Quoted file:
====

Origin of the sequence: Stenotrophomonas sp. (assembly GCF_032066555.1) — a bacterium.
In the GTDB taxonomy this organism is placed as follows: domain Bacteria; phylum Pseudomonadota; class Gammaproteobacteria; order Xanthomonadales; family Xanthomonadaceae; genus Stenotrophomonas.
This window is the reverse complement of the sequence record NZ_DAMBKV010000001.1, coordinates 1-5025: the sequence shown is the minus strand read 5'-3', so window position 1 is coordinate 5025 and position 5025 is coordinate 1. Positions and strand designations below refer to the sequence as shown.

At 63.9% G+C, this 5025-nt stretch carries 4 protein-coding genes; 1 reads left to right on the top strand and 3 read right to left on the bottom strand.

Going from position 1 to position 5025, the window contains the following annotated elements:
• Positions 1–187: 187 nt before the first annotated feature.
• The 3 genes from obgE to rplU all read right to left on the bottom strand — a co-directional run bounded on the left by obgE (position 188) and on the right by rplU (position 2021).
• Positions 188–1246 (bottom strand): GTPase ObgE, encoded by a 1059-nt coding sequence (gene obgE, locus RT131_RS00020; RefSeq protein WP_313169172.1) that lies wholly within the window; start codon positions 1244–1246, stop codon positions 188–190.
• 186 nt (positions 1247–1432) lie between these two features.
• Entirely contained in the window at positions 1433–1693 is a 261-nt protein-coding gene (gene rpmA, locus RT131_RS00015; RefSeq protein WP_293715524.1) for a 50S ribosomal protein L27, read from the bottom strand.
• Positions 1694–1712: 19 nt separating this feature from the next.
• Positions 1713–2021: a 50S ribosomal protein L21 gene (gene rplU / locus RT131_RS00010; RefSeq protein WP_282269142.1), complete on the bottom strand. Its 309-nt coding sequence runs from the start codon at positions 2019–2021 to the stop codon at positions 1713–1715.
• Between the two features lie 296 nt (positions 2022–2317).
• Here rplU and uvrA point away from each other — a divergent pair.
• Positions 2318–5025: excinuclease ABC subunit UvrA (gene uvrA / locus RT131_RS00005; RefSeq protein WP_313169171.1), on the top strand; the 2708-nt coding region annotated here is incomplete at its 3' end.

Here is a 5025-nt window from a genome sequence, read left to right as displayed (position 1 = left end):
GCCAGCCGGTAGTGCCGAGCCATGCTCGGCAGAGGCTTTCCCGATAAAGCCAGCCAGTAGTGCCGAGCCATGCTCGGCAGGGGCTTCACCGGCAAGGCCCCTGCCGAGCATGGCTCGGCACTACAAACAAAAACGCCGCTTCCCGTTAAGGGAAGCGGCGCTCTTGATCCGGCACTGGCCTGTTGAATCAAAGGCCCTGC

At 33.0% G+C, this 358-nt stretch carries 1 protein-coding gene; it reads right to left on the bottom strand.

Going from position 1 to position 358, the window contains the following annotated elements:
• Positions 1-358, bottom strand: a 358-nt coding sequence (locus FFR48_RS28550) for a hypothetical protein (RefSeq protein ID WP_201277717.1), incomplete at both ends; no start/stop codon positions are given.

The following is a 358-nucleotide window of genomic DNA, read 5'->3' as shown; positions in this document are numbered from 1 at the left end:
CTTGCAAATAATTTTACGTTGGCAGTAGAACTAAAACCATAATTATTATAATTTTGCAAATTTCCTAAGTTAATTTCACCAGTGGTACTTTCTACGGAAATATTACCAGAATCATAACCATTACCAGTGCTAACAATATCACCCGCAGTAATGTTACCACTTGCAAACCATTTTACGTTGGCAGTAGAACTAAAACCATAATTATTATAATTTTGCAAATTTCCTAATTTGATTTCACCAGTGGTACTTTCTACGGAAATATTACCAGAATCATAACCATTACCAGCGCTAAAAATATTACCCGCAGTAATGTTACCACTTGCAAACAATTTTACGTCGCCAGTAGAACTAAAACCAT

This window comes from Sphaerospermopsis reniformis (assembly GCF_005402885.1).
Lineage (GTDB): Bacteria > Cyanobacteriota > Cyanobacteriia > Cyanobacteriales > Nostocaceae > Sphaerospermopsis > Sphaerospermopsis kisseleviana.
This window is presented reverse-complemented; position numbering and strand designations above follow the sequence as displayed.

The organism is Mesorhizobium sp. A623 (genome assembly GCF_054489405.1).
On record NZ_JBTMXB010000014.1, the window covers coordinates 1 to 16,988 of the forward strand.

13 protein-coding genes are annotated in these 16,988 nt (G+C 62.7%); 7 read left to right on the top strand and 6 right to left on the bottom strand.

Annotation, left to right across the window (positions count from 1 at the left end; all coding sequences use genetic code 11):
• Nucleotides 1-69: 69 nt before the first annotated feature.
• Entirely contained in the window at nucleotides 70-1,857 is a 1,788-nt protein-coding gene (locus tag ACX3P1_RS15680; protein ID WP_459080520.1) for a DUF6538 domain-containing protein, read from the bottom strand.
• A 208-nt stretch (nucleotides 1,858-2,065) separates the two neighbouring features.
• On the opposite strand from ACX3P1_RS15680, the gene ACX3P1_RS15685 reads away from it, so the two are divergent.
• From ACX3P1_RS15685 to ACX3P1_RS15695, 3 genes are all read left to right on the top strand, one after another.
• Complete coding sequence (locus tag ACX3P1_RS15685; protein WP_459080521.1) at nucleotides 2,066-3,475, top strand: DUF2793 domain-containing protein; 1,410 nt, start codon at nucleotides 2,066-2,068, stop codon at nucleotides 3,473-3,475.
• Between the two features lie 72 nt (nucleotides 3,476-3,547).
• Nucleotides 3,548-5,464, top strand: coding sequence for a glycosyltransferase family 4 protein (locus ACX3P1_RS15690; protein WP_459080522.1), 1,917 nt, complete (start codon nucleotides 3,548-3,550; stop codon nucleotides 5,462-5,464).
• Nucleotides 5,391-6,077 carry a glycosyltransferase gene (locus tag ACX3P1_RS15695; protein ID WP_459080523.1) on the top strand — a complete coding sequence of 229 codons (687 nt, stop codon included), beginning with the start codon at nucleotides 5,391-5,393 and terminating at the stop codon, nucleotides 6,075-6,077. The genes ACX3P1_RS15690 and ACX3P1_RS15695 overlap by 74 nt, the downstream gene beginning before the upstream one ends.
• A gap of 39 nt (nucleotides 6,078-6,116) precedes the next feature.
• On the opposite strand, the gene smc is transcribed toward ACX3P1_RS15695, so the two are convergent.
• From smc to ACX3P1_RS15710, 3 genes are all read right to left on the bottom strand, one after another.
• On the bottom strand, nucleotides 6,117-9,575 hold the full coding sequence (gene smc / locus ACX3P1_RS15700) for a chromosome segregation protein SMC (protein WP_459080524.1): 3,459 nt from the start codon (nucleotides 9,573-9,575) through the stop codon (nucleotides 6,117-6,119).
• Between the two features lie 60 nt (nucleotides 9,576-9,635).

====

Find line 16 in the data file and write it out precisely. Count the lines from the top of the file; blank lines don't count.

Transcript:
Here is a 5025-nt window from a genome sequence, read left to right as displayed (position 1 = left end):